Russian composer Valentin Silvestrov is next in our Consonant Classical Challenge. Listening to Silvestrov's music today, one might be surprised to hear that he was part of the Kiev avant-garde movement of the 1960's and his work was ignored in the Soviet Union.
Silvestrov eventually achieved fame (in the West), and is a world-renowned composer today. In 1970 he dramatically changed to a more post-romantic style. As Silvestrov says, "My music is a response to and an echo of what already exists."
Audiences who enjoy Samuel Barber's "Adagio for Strings" should easily relate to Silvestrov's "Epitaph for piano and strings." While differing in style, the long, evocative lines and the underlying emotion of the music is the same.
Perhaps Silvestrov's highest-regarded work is his fifth symphony, titled 1937 Kyiv Ukraine. There's an autumnal quality to the music, as if Silvestrov was saying goodbye to the late Romantic aesthetic. Since that work was premiered in 1982, though, he's gone on to write more in his unique old/new style that belies that notion.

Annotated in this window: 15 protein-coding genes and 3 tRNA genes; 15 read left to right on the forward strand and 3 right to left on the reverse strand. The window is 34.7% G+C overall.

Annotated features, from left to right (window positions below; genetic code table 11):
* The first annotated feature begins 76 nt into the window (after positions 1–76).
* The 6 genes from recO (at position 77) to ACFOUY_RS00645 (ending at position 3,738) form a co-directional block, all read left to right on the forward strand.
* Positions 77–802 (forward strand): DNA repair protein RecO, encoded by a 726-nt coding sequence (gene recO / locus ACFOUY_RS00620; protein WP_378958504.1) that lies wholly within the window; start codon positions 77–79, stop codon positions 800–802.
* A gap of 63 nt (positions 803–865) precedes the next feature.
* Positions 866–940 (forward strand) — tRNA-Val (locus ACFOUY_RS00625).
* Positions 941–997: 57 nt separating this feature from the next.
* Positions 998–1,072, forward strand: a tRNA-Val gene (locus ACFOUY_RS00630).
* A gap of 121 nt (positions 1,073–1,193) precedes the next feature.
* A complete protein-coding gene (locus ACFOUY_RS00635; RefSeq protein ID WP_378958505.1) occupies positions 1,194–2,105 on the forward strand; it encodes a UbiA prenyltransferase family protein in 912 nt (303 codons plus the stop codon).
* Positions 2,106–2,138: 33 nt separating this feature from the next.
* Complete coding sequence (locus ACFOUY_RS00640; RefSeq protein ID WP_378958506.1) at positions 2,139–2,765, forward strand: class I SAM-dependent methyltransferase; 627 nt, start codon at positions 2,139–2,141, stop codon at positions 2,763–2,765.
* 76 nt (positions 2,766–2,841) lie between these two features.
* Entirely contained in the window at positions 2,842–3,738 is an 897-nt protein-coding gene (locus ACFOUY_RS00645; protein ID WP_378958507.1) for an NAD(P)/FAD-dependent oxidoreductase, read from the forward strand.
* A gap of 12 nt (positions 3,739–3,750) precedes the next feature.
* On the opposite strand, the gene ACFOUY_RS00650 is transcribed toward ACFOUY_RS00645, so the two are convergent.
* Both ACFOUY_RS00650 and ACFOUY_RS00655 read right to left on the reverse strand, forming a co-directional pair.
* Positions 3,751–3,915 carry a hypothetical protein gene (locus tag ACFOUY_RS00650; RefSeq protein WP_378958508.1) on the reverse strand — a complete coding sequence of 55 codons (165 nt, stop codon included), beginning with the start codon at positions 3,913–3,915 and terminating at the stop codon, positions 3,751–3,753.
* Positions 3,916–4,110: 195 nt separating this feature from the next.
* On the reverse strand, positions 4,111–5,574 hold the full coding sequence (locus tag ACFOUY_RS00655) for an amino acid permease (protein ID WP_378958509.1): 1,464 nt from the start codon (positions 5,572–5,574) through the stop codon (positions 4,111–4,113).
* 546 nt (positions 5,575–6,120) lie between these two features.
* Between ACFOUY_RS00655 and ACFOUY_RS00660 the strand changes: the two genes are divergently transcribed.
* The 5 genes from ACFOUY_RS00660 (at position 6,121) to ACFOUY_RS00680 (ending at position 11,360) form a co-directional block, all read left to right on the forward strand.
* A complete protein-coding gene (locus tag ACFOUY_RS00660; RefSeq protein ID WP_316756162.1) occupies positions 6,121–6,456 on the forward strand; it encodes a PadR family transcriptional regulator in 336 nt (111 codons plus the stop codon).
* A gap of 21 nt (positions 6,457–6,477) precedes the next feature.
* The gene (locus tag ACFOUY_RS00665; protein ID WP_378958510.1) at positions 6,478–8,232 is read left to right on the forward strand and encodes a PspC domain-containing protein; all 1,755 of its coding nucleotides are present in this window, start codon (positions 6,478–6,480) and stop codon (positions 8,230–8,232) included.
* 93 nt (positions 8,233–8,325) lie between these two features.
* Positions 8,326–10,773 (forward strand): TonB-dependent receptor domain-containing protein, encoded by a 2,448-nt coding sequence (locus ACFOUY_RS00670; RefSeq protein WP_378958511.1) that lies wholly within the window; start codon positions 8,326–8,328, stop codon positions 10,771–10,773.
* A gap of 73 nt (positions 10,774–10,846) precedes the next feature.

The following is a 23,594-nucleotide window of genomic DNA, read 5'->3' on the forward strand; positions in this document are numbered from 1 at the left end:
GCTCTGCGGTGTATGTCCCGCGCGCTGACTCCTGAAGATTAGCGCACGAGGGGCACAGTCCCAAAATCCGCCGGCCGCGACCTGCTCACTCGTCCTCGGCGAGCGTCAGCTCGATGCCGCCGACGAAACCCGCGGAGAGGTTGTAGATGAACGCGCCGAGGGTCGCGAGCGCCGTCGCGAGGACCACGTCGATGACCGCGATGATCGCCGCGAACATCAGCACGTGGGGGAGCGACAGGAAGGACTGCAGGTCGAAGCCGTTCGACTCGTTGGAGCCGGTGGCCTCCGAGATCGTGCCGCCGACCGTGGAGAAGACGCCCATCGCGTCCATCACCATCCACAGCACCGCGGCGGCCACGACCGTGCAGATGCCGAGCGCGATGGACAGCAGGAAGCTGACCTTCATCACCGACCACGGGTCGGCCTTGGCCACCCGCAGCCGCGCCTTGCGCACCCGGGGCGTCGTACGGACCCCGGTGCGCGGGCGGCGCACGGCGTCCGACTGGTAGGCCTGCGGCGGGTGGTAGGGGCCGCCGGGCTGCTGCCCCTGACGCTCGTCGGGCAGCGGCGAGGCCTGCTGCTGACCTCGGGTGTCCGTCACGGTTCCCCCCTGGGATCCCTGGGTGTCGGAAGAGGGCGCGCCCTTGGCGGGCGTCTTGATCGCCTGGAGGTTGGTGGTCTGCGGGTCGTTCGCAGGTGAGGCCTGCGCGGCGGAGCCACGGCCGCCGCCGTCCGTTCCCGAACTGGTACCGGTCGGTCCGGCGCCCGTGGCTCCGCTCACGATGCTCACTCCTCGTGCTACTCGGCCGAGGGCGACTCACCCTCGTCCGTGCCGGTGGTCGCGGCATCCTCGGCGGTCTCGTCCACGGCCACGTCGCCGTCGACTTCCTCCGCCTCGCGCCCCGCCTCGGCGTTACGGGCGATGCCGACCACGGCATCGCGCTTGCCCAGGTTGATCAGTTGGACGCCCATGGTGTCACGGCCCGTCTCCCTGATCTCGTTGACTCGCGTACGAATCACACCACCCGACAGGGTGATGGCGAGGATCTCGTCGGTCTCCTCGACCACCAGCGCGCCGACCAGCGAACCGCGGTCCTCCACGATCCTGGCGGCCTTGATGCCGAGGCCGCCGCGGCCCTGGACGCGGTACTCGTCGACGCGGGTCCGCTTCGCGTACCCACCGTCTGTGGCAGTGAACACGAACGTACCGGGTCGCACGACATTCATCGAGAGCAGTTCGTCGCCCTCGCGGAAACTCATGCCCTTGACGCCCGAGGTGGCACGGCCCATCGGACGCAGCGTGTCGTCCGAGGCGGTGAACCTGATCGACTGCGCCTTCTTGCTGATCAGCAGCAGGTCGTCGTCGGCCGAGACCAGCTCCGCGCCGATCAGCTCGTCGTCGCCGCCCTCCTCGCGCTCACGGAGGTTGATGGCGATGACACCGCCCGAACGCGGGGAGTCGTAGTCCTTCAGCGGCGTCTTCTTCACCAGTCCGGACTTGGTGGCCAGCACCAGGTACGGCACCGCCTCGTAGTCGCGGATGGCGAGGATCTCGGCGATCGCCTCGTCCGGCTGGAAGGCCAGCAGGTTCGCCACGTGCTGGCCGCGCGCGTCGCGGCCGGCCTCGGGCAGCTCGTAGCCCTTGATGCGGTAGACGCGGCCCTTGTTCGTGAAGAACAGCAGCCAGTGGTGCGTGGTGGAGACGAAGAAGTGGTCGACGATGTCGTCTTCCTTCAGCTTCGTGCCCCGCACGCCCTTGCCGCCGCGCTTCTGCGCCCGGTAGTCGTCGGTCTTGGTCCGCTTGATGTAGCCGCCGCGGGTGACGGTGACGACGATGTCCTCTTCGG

Quiet Music for String Orchestra is an aptly named work. Like much of Silvestrov's music it invites quiet contemplation as it slowly unfolds. Silvestrov's lush harmonies are not quite conventional, but quite appealing and beautiful, as this work illustrates.
Valentin Silvestrov has an impressive catalog of music. It includes eight symphonies, two requiems, two string quartets and many other works for chamber orchestra, chamber ensembles and individual instruments. He's well-respected in Europe, and his music is loved by audiences on the continent. I think concert-goers in America would be, too, if only orchestras would program it. Silvestrov claims to not compose new music, but it certainly sounds new to my ears.
Valentin Silvestrov: Symphony No.5 / Postludium
Silvestrov: Dedication; Post scriptum
Valentin Silvestrov: Silent Songs